Our laws define our freedoms and restrictions. Yet, navigating the legal system evades many. Unfortunately, the law can negatively impact those without legal guidance, including the poor, people of color, those with physical or mental health conditions, and veterans.
In 2021, Tampa Bay rents increased by 24%, the highest in the nation. Residents on fixed incomes, including seniors and veterans, are particularly affected by spikes in rental fees. Unable to make payments and unaware of legal remedies, they may face homelessness.
“In eviction actions, the likelihood of better outcomes increases dramatically with legal representation,” said Lisa Brody, assistant deputy director and managing attorney for the St. Petersburg office of Bay Area Legal Services (BALS). The need for legal representation is profound, whether to address evictions, code violations, or other housing stability issues. “Housing instability is a big stressor,” she said, noting that reducing stressors leads to better health.
BALS, the largest nonprofit public interest law firm in Tampa Bay, has supplied free civil legal services to low-income residents since 1967.
Pinellas Community Foundation (PCF) understands that improving the community’s welfare means seeking solutions to social issues, such as access to free legal help.
Averting evictions at the height of the pandemic became a top priority for both organizations. Thus, when the county tapped PCF to administer over $18 million in CARES Act funds through the Pinellas CARES Nonprofit Partnership Fund, BALS applied for a grant right away.
The partnership fund was designed to augment nonprofit response to care for community residents impacted by COVID-19. “PCF played an integral role in the eviction crisis during the pandemic,” said Lisa. “We are so grateful for the role PCF played.”
“Because of CARES funding, our advocates provided critical legal assistance and representation to many Pinellas County families,” she said. An example includes the Miller family, a single-parent household with three children who faced eviction after the mother lost her job.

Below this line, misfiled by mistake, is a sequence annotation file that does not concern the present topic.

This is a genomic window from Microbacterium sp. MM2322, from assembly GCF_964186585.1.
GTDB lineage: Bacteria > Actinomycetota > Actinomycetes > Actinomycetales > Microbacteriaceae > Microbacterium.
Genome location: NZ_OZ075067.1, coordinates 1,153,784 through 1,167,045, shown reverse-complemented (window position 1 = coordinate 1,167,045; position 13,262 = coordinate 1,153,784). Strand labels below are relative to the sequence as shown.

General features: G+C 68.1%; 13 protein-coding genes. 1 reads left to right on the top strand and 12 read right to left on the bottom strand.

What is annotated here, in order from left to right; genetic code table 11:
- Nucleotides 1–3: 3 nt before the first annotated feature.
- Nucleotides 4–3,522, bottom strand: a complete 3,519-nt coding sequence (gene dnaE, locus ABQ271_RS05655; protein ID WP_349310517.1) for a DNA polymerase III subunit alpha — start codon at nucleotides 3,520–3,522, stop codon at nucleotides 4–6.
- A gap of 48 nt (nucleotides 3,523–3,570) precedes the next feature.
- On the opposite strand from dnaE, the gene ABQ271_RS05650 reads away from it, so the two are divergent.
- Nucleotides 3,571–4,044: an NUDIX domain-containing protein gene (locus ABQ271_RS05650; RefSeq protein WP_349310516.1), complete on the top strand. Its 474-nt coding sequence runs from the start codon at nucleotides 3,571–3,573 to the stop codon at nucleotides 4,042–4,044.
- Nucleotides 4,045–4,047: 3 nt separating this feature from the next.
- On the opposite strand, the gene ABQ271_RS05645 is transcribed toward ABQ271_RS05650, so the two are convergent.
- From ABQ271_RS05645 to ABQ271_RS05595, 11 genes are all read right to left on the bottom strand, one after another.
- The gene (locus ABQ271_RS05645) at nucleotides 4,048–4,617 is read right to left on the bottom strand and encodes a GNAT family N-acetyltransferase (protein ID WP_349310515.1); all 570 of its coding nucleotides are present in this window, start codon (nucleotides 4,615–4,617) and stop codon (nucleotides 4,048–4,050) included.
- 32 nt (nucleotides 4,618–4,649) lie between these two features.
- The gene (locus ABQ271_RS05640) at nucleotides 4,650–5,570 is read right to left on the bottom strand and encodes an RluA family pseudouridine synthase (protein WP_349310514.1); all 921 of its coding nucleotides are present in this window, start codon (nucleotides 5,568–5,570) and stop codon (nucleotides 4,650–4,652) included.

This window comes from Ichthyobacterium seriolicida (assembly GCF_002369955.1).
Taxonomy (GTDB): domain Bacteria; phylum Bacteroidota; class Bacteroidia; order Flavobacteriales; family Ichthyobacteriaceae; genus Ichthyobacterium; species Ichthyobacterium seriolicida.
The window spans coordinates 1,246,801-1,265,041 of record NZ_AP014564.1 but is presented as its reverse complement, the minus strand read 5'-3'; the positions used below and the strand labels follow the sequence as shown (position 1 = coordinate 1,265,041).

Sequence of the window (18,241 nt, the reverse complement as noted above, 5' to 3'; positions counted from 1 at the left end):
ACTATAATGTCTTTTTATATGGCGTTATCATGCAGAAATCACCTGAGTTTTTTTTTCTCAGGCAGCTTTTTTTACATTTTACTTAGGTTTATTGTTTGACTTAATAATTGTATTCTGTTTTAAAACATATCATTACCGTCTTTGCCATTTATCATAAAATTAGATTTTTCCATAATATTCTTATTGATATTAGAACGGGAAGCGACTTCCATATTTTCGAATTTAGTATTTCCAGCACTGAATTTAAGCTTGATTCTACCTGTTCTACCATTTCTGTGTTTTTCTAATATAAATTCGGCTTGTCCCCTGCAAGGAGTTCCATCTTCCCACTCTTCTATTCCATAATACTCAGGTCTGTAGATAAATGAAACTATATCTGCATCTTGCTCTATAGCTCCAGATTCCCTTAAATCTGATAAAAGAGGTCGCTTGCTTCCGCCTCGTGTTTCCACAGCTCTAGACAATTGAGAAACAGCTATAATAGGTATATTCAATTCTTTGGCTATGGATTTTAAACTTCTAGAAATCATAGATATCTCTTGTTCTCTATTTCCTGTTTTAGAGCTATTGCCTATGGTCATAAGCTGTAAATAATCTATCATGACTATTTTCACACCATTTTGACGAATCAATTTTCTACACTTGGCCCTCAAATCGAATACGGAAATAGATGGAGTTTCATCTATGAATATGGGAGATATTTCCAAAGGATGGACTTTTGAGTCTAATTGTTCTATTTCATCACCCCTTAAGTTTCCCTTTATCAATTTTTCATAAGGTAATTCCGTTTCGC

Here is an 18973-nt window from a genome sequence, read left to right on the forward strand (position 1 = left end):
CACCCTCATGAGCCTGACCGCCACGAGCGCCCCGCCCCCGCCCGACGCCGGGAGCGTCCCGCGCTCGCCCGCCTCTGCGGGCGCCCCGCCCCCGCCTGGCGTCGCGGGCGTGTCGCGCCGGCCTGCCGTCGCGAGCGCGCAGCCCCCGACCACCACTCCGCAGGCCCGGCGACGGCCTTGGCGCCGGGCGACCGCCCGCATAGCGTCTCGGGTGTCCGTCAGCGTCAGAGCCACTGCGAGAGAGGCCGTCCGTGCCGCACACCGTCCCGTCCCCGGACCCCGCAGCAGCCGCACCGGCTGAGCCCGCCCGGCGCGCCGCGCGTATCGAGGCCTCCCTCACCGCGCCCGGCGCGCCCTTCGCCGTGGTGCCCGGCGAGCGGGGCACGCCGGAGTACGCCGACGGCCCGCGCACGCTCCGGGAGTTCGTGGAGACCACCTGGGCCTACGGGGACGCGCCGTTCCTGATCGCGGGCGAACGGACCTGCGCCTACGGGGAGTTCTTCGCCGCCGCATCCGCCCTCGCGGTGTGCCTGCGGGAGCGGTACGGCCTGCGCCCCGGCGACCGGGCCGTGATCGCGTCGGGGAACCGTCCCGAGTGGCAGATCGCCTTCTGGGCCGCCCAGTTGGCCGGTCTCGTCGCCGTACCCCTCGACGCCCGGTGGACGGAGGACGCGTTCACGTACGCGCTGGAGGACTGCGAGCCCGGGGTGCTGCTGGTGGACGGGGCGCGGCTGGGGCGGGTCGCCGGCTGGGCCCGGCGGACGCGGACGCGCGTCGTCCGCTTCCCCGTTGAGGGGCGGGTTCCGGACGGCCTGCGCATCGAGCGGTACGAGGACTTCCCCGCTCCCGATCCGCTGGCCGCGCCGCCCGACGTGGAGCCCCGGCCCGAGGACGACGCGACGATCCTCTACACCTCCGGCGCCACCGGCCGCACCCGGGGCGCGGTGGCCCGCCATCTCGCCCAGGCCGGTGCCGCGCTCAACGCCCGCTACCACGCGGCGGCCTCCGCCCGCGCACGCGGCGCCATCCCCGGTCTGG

With the grant from the partnership fund, BALS was able to represent the Millers, and other low-income families affected by COVID-19, by negotiating a settlement, accessing available rental assistance, and preserving their housing.
The majority of BALS funding comes from a grant awarded by federal, state, and county governments, independent nonprofits, and private foundations. “Charitable giving from the legal, professional, and other philanthropic communities also safeguards our mission,” Lisa said. Contribute or join the fight for justice.
Overcoming Other Legal Hurdles
Tenant-landlord disputes are just one potential hurdle. Caregivers may also face legal obstacles in making decisions for loved ones. “Grandparents, for instance, caring for minor children need legal documentation to make choices about schools, health treatment, and other caregiving matters,” said Lisa.
Grants from the PCF Senior Citizens Services Fund are helping BALS’ mission, including a grant for Veterans Support, Care/Kinship Care, and operations. The operating grant allows BALS to collect data identifying racial inequities in Pinellas County’s COVID-related eviction process. The statistics will help create a racial justice strategic plan, exploring how BALS can better help more low-income residents affected by evictions.
Support Critical Legal Help for Pinellas County Residents
Support the work of Bay Area Legal Services through the Tampa Bay Resiliency Fund, which builds resiliency for the nonprofit entities serving the most vulnerable throughout the region.